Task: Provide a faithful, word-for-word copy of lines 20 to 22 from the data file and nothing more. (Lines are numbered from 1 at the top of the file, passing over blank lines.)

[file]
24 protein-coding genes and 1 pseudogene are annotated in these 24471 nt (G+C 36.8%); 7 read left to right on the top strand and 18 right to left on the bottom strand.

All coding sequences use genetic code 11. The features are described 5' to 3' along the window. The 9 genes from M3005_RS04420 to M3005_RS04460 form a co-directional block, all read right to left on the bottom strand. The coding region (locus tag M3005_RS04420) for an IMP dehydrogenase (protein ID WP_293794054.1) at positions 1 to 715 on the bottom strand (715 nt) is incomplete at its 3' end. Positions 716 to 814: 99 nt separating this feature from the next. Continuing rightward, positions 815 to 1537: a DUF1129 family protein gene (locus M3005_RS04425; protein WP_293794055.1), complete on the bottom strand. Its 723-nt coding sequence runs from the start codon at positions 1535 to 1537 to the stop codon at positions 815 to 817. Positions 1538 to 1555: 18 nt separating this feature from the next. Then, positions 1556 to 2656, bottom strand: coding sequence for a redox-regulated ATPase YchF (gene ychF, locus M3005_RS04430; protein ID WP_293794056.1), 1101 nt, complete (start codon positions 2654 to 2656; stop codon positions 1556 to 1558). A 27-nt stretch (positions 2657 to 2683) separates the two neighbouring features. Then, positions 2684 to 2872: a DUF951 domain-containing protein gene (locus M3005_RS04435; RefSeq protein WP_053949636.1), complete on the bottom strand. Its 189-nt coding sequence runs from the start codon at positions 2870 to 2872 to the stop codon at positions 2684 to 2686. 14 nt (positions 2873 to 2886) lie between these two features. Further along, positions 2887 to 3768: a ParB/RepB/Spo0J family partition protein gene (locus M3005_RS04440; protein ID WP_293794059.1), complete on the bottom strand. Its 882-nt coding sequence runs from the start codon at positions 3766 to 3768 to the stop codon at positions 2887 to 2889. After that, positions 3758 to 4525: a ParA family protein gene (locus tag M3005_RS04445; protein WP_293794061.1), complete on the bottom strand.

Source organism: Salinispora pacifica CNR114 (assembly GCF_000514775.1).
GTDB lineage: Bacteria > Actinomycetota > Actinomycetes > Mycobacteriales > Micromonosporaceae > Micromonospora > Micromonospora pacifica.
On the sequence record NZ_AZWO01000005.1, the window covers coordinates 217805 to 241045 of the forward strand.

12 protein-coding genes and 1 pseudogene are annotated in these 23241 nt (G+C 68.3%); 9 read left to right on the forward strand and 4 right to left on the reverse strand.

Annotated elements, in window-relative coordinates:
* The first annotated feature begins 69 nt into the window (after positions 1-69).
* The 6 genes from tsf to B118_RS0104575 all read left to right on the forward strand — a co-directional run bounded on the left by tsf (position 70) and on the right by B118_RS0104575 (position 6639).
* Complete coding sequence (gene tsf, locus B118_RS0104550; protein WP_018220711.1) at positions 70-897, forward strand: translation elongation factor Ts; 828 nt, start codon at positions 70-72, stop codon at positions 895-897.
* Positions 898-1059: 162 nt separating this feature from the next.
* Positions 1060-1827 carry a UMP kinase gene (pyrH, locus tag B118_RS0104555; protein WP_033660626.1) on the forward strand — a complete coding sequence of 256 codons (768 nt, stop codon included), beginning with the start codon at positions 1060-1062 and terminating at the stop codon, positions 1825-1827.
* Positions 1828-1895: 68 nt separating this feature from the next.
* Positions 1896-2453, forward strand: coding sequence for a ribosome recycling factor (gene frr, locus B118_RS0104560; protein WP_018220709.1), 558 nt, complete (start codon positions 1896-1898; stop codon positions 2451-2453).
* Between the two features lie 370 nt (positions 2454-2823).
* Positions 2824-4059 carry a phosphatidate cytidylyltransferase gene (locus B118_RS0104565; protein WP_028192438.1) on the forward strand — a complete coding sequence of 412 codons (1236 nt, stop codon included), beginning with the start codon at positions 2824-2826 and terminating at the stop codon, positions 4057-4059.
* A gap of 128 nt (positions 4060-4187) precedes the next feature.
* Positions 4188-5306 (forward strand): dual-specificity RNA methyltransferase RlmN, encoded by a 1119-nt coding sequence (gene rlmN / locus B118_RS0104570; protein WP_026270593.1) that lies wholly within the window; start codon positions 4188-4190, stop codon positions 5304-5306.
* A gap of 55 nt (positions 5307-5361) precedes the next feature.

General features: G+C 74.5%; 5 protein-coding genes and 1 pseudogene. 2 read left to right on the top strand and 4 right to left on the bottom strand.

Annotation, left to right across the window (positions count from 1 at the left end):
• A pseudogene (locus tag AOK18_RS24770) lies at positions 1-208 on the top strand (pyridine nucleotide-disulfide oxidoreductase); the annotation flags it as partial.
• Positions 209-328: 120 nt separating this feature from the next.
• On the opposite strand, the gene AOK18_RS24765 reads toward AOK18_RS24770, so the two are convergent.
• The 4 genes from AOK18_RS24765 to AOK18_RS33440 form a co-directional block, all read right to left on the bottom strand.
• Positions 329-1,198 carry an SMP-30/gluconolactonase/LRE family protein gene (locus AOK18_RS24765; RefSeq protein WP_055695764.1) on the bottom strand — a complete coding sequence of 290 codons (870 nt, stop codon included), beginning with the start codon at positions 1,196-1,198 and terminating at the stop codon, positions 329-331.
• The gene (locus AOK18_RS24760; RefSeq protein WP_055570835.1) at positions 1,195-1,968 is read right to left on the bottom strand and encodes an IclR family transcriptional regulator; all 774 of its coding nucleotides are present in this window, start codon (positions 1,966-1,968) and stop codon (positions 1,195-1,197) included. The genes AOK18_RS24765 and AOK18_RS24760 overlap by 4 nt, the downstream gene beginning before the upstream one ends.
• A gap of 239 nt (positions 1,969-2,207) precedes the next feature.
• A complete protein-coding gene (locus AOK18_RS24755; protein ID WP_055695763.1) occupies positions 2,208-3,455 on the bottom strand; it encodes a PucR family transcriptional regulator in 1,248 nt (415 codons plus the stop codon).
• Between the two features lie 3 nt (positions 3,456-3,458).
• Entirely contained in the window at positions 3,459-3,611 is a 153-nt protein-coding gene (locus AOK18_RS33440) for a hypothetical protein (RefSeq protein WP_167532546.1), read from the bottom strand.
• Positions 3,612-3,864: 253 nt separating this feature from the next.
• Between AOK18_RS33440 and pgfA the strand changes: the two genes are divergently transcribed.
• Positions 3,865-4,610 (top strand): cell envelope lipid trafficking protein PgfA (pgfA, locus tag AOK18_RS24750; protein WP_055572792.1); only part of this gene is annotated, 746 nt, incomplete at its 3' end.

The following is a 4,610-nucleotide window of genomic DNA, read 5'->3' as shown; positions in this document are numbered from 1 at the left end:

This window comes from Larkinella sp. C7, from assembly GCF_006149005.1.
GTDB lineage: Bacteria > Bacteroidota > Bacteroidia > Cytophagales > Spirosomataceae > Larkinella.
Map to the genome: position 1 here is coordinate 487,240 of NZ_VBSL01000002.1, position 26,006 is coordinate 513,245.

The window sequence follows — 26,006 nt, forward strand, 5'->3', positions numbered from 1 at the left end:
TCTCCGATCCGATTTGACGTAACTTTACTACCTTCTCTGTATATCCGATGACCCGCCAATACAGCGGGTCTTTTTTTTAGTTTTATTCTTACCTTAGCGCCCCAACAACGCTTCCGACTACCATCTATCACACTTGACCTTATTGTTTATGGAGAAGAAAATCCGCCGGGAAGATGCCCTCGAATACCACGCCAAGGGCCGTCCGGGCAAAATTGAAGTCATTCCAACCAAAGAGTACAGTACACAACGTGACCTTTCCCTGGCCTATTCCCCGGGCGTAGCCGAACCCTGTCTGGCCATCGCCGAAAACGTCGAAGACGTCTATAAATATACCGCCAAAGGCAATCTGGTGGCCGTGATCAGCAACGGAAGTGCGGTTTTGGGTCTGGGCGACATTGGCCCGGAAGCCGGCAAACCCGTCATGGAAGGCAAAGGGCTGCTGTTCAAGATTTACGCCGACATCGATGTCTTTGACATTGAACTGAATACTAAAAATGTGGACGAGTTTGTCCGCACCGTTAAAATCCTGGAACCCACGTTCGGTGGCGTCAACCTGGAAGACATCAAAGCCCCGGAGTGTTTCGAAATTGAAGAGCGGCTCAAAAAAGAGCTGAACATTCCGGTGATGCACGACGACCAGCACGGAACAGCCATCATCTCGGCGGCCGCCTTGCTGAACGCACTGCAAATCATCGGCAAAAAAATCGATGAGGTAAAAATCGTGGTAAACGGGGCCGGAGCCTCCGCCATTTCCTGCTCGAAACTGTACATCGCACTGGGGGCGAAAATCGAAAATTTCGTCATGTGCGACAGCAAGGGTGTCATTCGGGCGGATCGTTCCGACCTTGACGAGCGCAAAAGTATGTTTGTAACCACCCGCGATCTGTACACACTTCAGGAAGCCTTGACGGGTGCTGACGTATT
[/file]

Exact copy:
General features: G+C 74.5%; 5 protein-coding genes and 1 pseudogene. 2 read left to right on the top strand and 4 right to left on the bottom strand.

Annotation, left to right across the window (positions count from 1 at the left end):
• A pseudogene (locus tag AOK18_RS24770) lies at positions 1-208 on the top strand (pyridine nucleotide-disulfide oxidoreductase); the annotation flags it as partial.